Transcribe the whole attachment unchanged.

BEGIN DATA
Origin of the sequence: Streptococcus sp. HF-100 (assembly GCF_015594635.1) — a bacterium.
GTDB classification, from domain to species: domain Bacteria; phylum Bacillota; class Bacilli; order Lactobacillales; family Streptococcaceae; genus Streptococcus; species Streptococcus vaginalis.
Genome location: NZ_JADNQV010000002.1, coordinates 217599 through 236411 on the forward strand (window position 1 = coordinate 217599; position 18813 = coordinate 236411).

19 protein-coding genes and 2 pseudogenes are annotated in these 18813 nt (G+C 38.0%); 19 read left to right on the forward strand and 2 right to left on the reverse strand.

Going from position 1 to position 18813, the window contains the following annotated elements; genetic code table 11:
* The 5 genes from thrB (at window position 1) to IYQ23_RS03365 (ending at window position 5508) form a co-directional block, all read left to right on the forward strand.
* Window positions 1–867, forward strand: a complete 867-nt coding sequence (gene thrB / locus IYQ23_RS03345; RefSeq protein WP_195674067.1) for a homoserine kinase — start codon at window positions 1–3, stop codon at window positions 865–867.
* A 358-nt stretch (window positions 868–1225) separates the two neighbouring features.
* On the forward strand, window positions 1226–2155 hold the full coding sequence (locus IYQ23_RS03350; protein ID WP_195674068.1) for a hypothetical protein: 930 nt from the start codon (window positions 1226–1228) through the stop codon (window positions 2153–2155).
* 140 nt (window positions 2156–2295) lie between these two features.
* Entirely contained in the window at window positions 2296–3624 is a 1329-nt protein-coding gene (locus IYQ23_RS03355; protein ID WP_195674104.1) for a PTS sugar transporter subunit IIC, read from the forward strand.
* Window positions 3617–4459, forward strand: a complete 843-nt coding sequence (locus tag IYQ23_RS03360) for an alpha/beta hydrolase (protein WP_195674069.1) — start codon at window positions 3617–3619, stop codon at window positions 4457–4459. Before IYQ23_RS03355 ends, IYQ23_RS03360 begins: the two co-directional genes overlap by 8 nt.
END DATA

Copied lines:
Origin of the sequence: Streptococcus sp. HF-100 (assembly GCF_015594635.1) — a bacterium.
GTDB classification, from domain to species: domain Bacteria; phylum Bacillota; class Bacilli; order Lactobacillales; family Streptococcaceae; genus Streptococcus; species Streptococcus vaginalis.
Genome location: NZ_JADNQV010000002.1, coordinates 217599 through 236411 on the forward strand (window position 1 = coordinate 217599; position 18813 = coordinate 236411).

19 protein-coding genes and 2 pseudogenes are annotated in these 18813 nt (G+C 38.0%); 19 read left to right on the forward strand and 2 right to left on the reverse strand.

Going from position 1 to position 18813, the window contains the following annotated elements; genetic code table 11:
* The 5 genes from thrB (at window position 1) to IYQ23_RS03365 (ending at window position 5508) form a co-directional block, all read left to right on the forward strand.
* Window positions 1–867, forward strand: a complete 867-nt coding sequence (gene thrB / locus IYQ23_RS03345; RefSeq protein WP_195674067.1) for a homoserine kinase — start codon at window positions 1–3, stop codon at window positions 865–867.
* A 358-nt stretch (window positions 868–1225) separates the two neighbouring features.
* On the forward strand, window positions 1226–2155 hold the full coding sequence (locus IYQ23_RS03350; protein ID WP_195674068.1) for a hypothetical protein: 930 nt from the start codon (window positions 1226–1228) through the stop codon (window positions 2153–2155).
* 140 nt (window positions 2156–2295) lie between these two features.
* Entirely contained in the window at window positions 2296–3624 is a 1329-nt protein-coding gene (locus IYQ23_RS03355; protein ID WP_195674104.1) for a PTS sugar transporter subunit IIC, read from the forward strand.
* Window positions 3617–4459, forward strand: a complete 843-nt coding sequence (locus tag IYQ23_RS03360) for an alpha/beta hydrolase (protein WP_195674069.1) — start codon at window positions 3617–3619, stop codon at window positions 4457–4459. Before IYQ23_RS03355 ends, IYQ23_RS03360 begins: the two co-directional genes overlap by 8 nt.